However, fine amounts have risen significantly over the same period. Now, those who receive serious violations incur penalties of $12,675 per safety infraction, while willful or repeat offenders - more than 6 percent of all violators recorded in 2016 - must pay fines of $126,749 per violation. In short, while many organizations are improving their health and safety protocols and allocating more resources toward compliance, they are likely to pay hefty penalties for the smallest of miscues.
Wednesday marks the start of NAEM EHS & Sustainability Management Forum, the largest annual gathering for EHS and sustainability decision-makers. Celebrating its 25th year, NAEM's annual conference promises best-practice sharing around strategic environmental, health and safety programs. With more than 650 attendees from 275 companies spanning various industries, and 20 peer-led sessions, we’re excited to collaborate on ideas and network with industry professionals!
We’re excited to share that this month, Verdantix, an independent research and consulting firm with expertise in environment, health, safety and quality, released a new report on ProcessMAP’s product strategy. The report, titled “ProcessMAP’s Product Strategy Strengthens the Financial Return of EHS Software,” highlights a few key areas of our strategy and how we’re meeting customer requirements in the areas of ROI, analytics and demonstrating value proposition of EHS software.
The IIoT (Industrial Internet of Things) improves connectivity, efficiency and scalability for industrial organisations. Combined with the power of big data and analytics, the IIoT is an incredibly powerful concept that drives in-depth insights for organisations. Many companies are already leveraging IIoT and data analytics with remarkable success in core operations and achieving significant results in time and cost savings.
A comprehensive EHS platform can also restructure once-manual safety procedures and contribute to the company’s digital transformation efforts.
The numbers are staggering: In 2016, nearly 3 million people suffered an employer-reported illness or injury in the private sector and more than half required days away from work, job transfers, or restrictions on ability to work, according to the Department of Labor's Bureau of Labor Statistics. According to the bureau, based on rates of injuries, the most injury-prone sectors are animal production, nursing and residential care facilities, couriers and messengers, wood product manufacturing, and air transportation.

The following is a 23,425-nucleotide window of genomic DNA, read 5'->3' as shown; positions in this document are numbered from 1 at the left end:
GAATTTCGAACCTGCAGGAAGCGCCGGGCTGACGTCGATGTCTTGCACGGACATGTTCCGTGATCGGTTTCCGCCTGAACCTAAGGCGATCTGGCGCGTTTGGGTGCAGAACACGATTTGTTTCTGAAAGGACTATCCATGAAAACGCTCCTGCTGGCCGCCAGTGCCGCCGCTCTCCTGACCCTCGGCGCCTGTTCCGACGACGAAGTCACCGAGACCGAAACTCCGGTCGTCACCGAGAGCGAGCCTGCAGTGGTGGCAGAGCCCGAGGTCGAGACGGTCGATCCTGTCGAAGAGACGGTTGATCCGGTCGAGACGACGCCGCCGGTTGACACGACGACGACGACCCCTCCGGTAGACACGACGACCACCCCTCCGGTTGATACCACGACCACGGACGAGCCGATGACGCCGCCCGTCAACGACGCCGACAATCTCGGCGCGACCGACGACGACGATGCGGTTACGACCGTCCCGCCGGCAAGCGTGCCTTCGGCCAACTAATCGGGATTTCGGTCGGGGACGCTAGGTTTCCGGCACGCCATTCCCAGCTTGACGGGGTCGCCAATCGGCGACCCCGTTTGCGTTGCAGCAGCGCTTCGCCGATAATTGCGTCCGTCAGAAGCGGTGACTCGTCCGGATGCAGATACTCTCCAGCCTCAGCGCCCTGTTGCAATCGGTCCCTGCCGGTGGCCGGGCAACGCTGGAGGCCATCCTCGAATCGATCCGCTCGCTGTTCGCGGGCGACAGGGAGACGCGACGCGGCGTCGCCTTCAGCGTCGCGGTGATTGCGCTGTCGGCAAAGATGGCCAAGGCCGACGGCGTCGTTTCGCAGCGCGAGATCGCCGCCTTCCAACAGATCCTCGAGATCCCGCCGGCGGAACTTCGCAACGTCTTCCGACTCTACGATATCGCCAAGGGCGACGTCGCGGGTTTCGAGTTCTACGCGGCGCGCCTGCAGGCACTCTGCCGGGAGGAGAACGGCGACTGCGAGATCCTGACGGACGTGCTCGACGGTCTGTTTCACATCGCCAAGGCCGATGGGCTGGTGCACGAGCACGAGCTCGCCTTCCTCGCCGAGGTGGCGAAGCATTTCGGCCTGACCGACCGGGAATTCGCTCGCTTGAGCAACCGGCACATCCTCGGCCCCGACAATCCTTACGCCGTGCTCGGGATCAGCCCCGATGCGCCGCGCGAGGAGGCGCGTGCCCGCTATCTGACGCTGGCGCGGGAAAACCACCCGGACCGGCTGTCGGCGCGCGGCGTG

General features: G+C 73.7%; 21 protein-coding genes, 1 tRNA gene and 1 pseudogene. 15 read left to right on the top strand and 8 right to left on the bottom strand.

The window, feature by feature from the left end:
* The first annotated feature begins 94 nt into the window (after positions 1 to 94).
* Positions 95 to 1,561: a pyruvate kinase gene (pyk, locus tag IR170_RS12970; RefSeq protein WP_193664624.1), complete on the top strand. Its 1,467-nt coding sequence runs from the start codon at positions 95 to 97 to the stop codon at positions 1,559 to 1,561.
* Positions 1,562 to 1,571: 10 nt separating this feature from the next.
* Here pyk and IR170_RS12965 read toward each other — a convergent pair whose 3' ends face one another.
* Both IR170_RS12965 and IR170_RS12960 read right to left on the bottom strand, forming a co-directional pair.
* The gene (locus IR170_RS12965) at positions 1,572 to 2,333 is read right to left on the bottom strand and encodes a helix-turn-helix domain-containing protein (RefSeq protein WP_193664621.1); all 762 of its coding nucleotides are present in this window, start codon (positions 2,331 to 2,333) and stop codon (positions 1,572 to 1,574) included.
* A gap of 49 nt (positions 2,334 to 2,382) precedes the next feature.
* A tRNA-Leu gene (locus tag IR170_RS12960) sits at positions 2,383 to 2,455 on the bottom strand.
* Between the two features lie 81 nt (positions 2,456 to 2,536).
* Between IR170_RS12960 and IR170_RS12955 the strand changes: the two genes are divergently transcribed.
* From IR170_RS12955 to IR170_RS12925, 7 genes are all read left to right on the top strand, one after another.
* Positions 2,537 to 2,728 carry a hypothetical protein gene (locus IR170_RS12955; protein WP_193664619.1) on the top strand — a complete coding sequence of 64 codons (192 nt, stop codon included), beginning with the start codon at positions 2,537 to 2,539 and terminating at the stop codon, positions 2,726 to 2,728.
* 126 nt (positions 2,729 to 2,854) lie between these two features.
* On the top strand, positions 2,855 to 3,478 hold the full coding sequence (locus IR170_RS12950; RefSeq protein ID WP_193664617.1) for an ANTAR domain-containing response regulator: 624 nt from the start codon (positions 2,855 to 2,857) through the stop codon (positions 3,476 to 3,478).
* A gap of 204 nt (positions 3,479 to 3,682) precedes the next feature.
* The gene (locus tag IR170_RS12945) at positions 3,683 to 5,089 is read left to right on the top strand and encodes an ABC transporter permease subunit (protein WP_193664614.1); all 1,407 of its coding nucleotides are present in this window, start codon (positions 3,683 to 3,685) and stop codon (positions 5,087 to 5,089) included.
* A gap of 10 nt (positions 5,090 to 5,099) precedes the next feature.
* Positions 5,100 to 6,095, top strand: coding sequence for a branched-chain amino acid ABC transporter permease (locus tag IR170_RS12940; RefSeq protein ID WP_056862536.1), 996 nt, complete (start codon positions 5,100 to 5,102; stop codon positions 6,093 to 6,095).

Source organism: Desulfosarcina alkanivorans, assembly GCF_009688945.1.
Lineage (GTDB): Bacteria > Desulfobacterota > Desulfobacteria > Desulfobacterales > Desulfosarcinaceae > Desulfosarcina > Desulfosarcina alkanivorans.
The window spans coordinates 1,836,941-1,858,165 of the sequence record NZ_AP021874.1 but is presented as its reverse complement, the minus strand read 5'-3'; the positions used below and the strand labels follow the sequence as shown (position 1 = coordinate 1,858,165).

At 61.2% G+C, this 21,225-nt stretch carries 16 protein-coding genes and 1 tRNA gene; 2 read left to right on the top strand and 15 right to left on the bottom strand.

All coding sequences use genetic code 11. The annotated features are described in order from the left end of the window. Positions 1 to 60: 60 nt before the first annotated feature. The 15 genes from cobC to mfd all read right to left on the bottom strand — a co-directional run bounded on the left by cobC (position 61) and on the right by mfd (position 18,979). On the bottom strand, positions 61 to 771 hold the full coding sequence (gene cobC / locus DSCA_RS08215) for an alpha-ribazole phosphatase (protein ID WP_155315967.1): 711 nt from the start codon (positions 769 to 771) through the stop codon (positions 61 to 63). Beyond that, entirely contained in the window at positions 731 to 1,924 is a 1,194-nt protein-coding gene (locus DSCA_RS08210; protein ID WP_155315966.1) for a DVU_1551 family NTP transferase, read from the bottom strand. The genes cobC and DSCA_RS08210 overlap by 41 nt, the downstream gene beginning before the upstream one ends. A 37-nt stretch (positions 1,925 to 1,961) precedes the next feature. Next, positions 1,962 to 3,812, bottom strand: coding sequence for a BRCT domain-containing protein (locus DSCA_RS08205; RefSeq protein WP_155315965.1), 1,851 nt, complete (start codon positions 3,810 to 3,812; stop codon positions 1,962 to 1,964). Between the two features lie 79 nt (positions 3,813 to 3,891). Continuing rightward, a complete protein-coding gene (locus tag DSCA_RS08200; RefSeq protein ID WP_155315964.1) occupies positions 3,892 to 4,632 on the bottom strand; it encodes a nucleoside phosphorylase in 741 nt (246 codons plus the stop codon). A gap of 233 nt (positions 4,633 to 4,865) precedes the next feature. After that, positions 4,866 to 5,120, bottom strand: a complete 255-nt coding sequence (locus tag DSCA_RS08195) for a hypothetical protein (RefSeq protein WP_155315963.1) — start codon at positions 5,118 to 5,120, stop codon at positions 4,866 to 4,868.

Leading and lagging safety performance metrics can be used together to drive and monitor safety improvement. Examples of leading metrics can include safety activity completion, employee engagement, and culture surveys. Typical lagging safety metrics include injury totals and rates. Part I of this blog series, “Using Leading Safety Performance Activities to Improve Safety” provided recommendations on establishing a leading safety activity program. Part II, this blog, focuses on creating a scoring metric for the completion of leading safety activities. A leading safety activity score (or completion percentage) can be calculated to track completion of the activities throughout the year. This score can be incorporated in a scoring system (safety scorecard) to set goals and track progress.
Safety performance can be improved through the use of leading safety performance activities and safety scorecards to track and measure progress. This blog series is presented in two sections with the first covering the use of leading safety performance activities and the second covering options to score and track completion of activities through the use of a scorecard.
During the National Fall Prevention Safety Stand-Down, from May 8-12, OSHA encourages employers and workers to hold discussions, demonstrations, and training sessions related to safety, hazard recognition, and fall prevention.
However, sometimes even the best ideas are met with objections. Below are two common objections/challenges you will likely encounter when planning a Safety Stand-Down – and what you can do to overcome them and plan effective Stand-Downs at your organization.
Change is in the air. Regardless of your position on the political spectrum, it’s important to acknowledge that the changes in the regulatory landscape may impact how companies decide to manage employee health and safety. One school of thought purports that fewer regulations will further challenge EHS professionals to gain buy-in from the C-suite when it comes to prioritizing EHS performance as a strategic objective, resulting in budget and manpower reduction.
As we close out Day 2 of our annual User Conference, we’re sharing more of the insights, discussion topics and key trends our customers, industry analysts and executives are talking about at the show. Check out our Day 1 recap if you haven’t read it yet.